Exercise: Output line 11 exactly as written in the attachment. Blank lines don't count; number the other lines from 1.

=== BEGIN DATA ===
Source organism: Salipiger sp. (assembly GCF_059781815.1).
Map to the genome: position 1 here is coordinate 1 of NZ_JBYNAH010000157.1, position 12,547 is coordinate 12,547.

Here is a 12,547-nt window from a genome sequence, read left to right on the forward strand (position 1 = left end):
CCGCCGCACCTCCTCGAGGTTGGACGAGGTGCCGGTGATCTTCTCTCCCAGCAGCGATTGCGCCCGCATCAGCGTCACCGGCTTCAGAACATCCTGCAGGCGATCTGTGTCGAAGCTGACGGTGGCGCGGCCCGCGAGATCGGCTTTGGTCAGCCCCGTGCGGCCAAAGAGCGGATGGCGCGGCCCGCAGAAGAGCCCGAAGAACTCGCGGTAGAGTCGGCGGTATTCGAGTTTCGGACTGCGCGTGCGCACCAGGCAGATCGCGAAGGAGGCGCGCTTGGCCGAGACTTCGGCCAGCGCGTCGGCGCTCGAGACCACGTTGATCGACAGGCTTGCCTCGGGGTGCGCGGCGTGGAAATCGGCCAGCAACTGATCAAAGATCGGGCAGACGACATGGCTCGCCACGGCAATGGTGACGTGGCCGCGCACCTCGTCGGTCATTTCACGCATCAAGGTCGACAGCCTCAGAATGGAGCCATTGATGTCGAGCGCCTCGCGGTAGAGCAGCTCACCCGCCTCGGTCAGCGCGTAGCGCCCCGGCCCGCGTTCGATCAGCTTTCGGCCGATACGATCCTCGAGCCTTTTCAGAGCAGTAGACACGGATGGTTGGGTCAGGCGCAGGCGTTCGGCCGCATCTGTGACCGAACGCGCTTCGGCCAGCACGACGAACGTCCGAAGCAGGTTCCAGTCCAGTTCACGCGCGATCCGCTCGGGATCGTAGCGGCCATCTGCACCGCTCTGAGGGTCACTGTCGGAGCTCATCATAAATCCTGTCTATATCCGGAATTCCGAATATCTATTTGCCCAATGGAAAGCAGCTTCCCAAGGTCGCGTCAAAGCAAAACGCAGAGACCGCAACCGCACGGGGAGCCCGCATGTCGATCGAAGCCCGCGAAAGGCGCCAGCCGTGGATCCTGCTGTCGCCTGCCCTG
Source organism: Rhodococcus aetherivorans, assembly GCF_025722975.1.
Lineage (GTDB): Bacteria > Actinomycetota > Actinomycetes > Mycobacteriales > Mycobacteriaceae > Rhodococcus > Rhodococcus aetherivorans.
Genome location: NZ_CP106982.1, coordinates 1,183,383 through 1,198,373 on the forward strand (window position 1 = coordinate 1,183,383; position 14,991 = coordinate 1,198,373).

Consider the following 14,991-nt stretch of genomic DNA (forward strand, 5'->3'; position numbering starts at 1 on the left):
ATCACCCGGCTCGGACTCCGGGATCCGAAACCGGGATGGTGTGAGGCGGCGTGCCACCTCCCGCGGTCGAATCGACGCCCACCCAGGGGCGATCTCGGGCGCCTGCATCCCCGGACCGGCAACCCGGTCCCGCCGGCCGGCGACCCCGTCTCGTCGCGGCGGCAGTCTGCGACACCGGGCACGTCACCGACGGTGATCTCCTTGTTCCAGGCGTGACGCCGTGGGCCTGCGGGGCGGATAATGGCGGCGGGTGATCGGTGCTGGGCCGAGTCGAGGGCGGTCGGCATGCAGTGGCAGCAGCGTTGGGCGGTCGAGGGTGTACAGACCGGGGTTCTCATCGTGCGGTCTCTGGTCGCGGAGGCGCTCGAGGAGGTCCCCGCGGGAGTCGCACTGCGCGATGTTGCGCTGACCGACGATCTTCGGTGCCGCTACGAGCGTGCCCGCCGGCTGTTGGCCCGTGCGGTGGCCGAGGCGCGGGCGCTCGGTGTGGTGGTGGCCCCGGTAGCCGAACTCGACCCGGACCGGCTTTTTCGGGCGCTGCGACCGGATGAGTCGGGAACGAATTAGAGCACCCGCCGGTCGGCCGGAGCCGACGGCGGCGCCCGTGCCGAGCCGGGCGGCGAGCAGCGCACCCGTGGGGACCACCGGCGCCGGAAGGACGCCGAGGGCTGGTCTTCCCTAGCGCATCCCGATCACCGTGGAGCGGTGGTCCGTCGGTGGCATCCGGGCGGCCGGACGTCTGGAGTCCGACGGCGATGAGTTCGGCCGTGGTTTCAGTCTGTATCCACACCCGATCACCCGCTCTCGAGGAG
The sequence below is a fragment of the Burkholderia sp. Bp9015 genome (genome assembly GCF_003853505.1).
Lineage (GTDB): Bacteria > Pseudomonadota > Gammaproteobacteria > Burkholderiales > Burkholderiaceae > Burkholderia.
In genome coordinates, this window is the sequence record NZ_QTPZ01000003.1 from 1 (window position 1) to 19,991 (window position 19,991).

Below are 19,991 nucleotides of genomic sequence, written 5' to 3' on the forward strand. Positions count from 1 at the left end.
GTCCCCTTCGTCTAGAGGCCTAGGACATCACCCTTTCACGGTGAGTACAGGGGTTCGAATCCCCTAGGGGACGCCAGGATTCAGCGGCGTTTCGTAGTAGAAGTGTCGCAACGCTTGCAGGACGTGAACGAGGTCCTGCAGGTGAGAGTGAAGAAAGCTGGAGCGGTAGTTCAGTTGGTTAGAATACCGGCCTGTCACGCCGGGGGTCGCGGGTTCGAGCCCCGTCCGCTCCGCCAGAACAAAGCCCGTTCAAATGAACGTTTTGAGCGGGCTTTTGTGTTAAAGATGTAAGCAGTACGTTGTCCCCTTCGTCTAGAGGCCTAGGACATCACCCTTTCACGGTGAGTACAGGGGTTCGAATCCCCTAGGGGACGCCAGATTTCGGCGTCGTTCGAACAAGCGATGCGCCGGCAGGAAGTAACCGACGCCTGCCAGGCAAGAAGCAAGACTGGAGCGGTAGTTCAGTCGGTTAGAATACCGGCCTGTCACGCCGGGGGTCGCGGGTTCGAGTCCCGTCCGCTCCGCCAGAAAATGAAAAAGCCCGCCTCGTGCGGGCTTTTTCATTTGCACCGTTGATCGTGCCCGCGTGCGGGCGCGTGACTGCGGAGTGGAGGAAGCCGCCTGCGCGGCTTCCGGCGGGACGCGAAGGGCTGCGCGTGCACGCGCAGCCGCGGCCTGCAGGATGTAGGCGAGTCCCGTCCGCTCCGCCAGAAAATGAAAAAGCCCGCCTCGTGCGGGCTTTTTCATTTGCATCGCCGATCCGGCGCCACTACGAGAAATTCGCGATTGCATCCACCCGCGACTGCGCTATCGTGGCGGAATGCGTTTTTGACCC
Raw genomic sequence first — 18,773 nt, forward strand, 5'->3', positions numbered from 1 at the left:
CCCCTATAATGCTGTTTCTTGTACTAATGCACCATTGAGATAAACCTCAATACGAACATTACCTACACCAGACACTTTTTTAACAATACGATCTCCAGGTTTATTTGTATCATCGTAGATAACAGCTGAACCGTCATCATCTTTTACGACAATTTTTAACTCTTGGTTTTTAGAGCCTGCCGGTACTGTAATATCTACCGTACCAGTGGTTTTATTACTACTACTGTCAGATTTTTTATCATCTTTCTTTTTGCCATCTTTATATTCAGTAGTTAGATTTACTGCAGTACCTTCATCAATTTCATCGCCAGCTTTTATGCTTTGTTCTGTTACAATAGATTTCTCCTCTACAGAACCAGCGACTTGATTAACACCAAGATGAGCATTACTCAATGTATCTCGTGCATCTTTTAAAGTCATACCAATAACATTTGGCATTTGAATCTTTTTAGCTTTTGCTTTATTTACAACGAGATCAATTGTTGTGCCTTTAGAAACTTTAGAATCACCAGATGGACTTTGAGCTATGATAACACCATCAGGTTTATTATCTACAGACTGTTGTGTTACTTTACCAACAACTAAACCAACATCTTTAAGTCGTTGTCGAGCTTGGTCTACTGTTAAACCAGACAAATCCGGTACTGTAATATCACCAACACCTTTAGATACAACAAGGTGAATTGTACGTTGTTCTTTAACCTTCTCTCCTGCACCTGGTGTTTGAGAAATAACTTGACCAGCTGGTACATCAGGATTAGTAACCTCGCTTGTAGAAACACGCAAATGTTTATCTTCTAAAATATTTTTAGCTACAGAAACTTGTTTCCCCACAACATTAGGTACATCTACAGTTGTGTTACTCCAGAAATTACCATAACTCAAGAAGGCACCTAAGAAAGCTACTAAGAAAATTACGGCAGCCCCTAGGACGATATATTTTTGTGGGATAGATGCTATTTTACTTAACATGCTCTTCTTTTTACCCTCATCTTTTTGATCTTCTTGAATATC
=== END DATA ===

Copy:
Lineage (GTDB): Bacteria > Pseudomonadota > Gammaproteobacteria > Burkholderiales > Burkholderiaceae > Burkholderia.